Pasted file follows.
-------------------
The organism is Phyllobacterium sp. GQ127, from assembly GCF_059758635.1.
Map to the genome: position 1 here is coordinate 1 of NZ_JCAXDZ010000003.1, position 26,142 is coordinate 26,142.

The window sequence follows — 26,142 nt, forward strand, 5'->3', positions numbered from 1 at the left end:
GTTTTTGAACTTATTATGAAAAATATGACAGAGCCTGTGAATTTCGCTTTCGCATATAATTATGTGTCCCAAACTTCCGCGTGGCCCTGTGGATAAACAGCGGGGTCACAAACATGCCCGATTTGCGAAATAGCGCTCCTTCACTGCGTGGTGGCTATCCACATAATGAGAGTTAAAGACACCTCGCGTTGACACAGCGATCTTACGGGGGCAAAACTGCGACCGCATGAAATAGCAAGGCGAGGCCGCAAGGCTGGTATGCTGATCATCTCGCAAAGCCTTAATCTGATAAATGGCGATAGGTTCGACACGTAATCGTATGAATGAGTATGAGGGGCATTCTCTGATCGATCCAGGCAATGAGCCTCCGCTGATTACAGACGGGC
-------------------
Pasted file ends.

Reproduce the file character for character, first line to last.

The organism is Phyllobacterium sp. GQ127, from assembly GCF_059758635.1.
Map to the genome: position 1 here is coordinate 1 of NZ_JCAXDZ010000003.1, position 26,142 is coordinate 26,142.

The window sequence follows — 26,142 nt, forward strand, 5'->3', positions numbered from 1 at the left end:
GTTTTTGAACTTATTATGAAAAATATGACAGAGCCTGTGAATTTCGCTTTCGCATATAATTATGTGTCCCAAACTTCCGCGTGGCCCTGTGGATAAACAGCGGGGTCACAAACATGCCCGATTTGCGAAATAGCGCTCCTTCACTGCGTGGTGGCTATCCACATAATGAGAGTTAAAGACACCTCGCGTTGACACAGCGATCTTACGGGGGCAAAACTGCGACCGCATGAAATAGCAAGGCGAGGCCGCAAGGCTGGTATGCTGATCATCTCGCAAAGCCTTAATCTGATAAATGGCGATAGGTTCGACACGTAATCGTATGAATGAGTATGAGGGGCATTCTCTGATCGATCCAGGCAATGAGCCTCCGCTGATTACAGACGGGC